Key takeaways from Amazon’s Q1 2023



Amazon earnings are out this week, and I wanted to take a moment to talk about what’s new.

The big picture takeaway is that ad revenue is up 23% year over year, bringing in $9.5 billion in net sales in Q1 2023. That’s exactly the same growth rate as in Q4 2022. Amazon beat guidance which was set at 4-8% growth for the quarter. 

The rise of AMC 

Outside of pure earnings numbers, I think there are a lot of important changes to unpack from Amazon.

This past quarter, for instance, I’ve noticed Amazon making a broader push to integrate—and make visible—some of its newer ad products. Most importantly, Amazon recently added access to both Amazon DSP and Amazon Marketing Cloud (AMC) to its Ad Console

This is big news. It means that DSP and AMC will be far more accessible to the average brand than before. Gradually, more brands will start finding out about AMC.

Lately, AMC in particular seems to be getting a lot of Amazon’s attention. In his letter to shareholders, Andy Jassy recently spotlighted Amazon Marketing Cloud as a primary example of the kinds of “comprehensive, flexible, and durable planning and measurement solutions” that Amazon has spent the past few years building. 

The tricky part: To use AMC, you need to know how to write complex SQL queries. I’m betting all of this is going to spur a lot of investment in learning SQL, which I’ve been expecting for a while. Luckily, at Intentwise, we have an entire online training to teach SQL skills. 

Behind-the-scenes data is becoming public

From a data perspective, the other big takeaway from this past quarter is that Amazon is making more data visible to its customers. 

Last month, Amazon started displaying sales data in search results for some categories. Customers have been able to see tags like “800+ bought in past month” or “100k+ bought in past month” just below the star rating of a product. 

These aren’t random estimates. Momentum Commerce published a great analysis on these sales data tests, and it found that the “Bought in Past Month” estimates had a greater than 90% accuracy.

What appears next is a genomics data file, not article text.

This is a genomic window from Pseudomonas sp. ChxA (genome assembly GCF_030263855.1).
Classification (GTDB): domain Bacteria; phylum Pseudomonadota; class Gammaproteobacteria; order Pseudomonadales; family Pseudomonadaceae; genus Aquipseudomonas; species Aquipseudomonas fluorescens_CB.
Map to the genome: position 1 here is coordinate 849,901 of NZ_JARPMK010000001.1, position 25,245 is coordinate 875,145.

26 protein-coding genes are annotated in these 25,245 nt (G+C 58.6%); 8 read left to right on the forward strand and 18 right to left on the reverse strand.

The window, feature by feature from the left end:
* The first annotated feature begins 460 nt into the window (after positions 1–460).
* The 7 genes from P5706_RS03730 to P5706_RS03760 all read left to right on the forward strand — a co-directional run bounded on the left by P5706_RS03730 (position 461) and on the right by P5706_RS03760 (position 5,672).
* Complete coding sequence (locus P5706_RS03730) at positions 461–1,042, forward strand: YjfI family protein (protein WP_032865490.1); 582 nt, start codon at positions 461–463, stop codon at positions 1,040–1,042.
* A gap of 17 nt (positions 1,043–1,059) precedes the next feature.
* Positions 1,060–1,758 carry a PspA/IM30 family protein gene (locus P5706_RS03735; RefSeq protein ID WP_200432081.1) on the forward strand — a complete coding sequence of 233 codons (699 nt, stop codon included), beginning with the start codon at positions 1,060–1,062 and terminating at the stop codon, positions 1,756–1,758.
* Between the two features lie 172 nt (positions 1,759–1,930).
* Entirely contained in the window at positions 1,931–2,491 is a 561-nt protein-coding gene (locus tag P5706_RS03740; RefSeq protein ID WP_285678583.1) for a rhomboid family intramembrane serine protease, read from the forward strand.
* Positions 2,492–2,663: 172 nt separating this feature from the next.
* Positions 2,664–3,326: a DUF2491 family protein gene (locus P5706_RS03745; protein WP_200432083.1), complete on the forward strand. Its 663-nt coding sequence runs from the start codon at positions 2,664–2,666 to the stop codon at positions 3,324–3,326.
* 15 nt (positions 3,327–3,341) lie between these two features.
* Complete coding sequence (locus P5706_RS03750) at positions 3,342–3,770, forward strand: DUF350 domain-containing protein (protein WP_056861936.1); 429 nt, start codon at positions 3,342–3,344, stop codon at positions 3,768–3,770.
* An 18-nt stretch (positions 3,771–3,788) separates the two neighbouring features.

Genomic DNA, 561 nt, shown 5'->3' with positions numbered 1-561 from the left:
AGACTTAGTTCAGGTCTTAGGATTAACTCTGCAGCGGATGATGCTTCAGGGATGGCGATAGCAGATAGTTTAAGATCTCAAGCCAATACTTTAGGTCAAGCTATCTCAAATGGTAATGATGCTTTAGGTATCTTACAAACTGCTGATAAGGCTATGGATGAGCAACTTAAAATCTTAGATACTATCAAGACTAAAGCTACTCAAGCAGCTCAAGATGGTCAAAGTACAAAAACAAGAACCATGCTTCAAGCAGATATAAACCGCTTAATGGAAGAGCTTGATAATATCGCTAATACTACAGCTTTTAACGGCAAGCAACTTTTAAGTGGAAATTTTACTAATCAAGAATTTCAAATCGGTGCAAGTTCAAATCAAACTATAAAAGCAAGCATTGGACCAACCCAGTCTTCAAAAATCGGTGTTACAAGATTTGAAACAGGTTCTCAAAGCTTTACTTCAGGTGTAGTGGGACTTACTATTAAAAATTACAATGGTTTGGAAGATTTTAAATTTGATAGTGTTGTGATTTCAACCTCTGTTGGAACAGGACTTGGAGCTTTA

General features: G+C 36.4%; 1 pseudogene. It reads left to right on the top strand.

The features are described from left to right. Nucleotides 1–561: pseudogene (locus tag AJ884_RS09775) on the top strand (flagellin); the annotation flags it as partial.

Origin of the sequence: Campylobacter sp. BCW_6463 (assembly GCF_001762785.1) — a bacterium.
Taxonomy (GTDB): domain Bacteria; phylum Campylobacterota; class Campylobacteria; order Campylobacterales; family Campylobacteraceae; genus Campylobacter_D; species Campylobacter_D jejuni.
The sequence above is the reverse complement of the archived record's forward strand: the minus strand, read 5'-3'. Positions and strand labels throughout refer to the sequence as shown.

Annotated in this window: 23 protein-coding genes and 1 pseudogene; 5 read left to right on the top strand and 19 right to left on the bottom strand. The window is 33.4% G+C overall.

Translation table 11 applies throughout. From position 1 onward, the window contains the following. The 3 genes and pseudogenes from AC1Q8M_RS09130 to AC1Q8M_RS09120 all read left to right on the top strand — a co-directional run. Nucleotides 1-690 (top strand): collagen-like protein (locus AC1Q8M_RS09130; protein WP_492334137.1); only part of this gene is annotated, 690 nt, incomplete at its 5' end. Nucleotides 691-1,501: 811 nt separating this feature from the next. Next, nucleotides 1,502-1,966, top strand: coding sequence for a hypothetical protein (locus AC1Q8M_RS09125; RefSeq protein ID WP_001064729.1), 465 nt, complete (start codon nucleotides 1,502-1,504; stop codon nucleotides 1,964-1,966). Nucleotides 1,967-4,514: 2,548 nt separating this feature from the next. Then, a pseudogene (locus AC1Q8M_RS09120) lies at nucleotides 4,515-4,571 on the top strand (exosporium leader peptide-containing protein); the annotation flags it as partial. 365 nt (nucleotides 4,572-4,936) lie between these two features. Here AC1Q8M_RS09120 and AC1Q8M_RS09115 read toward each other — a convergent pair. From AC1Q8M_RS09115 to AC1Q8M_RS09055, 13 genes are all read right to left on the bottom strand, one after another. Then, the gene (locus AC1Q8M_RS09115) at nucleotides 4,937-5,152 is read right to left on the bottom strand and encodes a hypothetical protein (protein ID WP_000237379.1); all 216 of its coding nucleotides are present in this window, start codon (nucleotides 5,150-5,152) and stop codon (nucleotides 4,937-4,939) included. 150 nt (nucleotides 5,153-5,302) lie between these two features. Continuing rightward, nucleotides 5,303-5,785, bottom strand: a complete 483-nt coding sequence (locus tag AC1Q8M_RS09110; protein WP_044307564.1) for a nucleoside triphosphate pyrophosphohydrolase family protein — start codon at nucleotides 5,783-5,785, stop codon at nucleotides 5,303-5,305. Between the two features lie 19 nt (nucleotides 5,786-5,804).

I bet that, if it gets a broader rollout, the sales data could have a meaningful influence on shopping behavior. 

We already know that shoppers on Amazon are drawn to products with a high number of reviews, and I think a similar phenomenon will play out when it comes to sales data. All else being equal, customers will opt for the product with the higher number of sales.  

The sales data test has a similar ethos to another new feature on Amazon from this quarter: the “Frequently Returned” label, which is beginning to surface on the product detail pages of products with high return rates. 

These two features add a lot to the data landscape on Amazon. It’s now easier to see how your competitors are doing. What are their sales? Is their return rate unsustainably high? You might be able to find out just by looking. 

But as a business owner, these features also mean you should be more mindful of your metrics. 

It can be tricky to quickly view data on product returns in the Ad Console. So if your return rate suddenly increases, you might not be able to catch it before you’re hit with a dreaded “Frequently Returned” label. 

To my mind, that just makes having access to all of these data points in a single view all the more critical. 


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